What Is The R22 Phase Out?
The EPA discovered that the use of Freon, also known as R22, has had a negative impact on the ozone layer. This was scientifically proven in the 1970s, yet, for the last 40 years, R22 was the go-to refrigerant for heating and cooling. The United States Environmental Protection Agency (EPA) has taken a stand and began the next steps in the R22 phase out. As a part of the phase-out of ozone-depleting substances (ODS), which began on January 1, 2020, R22 is no longer allowed to be produced or imported into the United States.
The R22 phase out has been in progress for a substantial amount of time. This hazardous substance was first addressed in January of 2010 when equipment using R22 stopped being manufacturing. This means that if your system was installed before January 1, 2010, there’s a good chance that it uses R22 refrigerant. You can often times tell for sure by inspecting the name plate on your equipment. If all else fails reach out to your service provider for more info.
As a result of this shift in 2010, manufacturers of AC and heat pump equipment redesigned their systems to accommodate R410A, a chlorine-free refrigerant.
What If My System Uses R22?
The expected lifespan of most commercial heating and cooling systems is 15-20 years. This means even brand-new units running on R22 from 2009, will be nearing their mid-life in 2020. Now that the time has come for R22 production to halt, your facility will need to decide how to adjust. Here are three options:
1. Keep your current system.
With proper preventative maintenance, your facility may continue to operate using equipment fueled by R22. However, when a breakdown does occur, any available R22 will be significantly more expensive. This will put you in a tough spot of deciding what makes the most financial sense. You will either need to pay a premium for the R-22 or go with on of the options below. If your unit is nearing the end of its life, this may not be a great option for your facility.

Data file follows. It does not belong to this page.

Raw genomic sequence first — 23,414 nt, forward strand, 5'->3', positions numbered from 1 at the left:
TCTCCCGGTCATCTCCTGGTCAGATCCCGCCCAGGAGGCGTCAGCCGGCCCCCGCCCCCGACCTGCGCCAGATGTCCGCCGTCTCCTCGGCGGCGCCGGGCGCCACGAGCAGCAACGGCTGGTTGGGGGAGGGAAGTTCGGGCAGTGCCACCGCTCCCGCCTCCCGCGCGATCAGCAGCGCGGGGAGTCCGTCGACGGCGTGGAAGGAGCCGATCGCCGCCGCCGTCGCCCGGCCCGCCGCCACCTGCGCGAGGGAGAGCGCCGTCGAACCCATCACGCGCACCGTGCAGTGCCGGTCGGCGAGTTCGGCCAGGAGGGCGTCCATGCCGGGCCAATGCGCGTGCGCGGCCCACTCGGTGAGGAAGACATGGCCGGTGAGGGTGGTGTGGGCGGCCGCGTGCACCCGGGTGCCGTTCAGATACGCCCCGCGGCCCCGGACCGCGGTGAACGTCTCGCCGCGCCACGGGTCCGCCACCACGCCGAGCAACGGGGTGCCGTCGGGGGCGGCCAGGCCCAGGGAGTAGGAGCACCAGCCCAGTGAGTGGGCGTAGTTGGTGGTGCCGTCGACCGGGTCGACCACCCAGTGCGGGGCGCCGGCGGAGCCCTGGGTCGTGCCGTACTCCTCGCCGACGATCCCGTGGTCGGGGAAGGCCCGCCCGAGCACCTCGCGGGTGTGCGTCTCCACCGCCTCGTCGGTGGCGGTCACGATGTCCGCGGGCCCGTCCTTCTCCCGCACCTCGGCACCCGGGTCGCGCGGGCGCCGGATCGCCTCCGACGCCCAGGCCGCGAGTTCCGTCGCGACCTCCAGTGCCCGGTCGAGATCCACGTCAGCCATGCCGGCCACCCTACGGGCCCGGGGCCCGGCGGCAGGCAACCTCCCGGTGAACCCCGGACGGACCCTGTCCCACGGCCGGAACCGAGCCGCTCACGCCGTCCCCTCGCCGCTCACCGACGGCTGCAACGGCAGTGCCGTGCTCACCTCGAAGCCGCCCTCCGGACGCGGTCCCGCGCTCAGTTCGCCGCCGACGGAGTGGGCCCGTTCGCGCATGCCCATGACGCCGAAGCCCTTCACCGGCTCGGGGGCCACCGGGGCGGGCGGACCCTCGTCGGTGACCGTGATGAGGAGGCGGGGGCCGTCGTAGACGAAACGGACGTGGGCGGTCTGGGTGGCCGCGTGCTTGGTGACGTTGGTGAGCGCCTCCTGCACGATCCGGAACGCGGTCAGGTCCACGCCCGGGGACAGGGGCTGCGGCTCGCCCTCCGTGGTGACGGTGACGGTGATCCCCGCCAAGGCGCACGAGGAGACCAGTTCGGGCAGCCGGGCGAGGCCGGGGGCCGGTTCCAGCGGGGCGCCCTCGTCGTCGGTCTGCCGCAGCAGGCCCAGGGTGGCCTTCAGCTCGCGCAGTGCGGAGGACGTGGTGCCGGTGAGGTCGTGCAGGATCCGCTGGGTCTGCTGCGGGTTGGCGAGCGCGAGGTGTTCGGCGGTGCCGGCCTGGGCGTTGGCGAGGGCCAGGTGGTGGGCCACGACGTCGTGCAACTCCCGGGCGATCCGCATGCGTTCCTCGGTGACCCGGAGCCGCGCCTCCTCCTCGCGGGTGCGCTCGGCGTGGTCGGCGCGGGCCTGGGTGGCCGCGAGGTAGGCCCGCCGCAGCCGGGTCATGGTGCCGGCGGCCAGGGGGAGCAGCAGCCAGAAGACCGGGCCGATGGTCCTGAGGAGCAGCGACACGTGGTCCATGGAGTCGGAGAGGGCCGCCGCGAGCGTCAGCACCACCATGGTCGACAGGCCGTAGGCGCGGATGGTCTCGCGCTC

2. Update your system.
Retrofitting the system to use new efficient and compliant refrigerants may be an option for some units. If your unit is in the 10-12 years-old range, this may make financial sense over the units remaining life. . This is especially true if you’ve kept up with routine preventative maintenance. Not all systems can transition, and warranties may be lost.
3. Replace your system.
If your current unit is 18+ years old, replacing your system with an efficient, up-to-code unit, is your best option. As you evaluate your budget, this may be a wise use of available money.
Servicing Your Equipment
Hopefully, if you are working with a reliable contractor you shouldn’t have to worry about slip ups. However, here are a few things the EPA recommends you keep in mind when your equipment with R22 is being serviced:
- Technicians must have EPA Section 608 certification to service equipment containing R22.
- It is illegal to intentionally release any refrigerant when making repairs. Technicians must use refrigerant recovery equipment during service.
- Technicians should find and repair any leaks instead of topping off the system.
As the R22 phase out continues, non-ozone-depleting alternatives will become the new go-to refrigerant. Some facilities may choose to shift from refrigerant based systems to evaporative cooling systems. These systems use the evaporation of water to cool facilities but also require a milder climate.
The servicing of systems with R-22 will continue to rely on recycled and stock pile quantities. The EPA continues to review alternatives and compiles those acceptable for household and commercial use.
Have Questions About What The R22 Phase Out Means For You?
Unsure of what this means for your units? Give the experts are Rasmussen Mechanical Services a call at 1-800-237-3141. Our certified technicians will give you an honest answer to what will be best for your facility. Schedule an appointment with us today.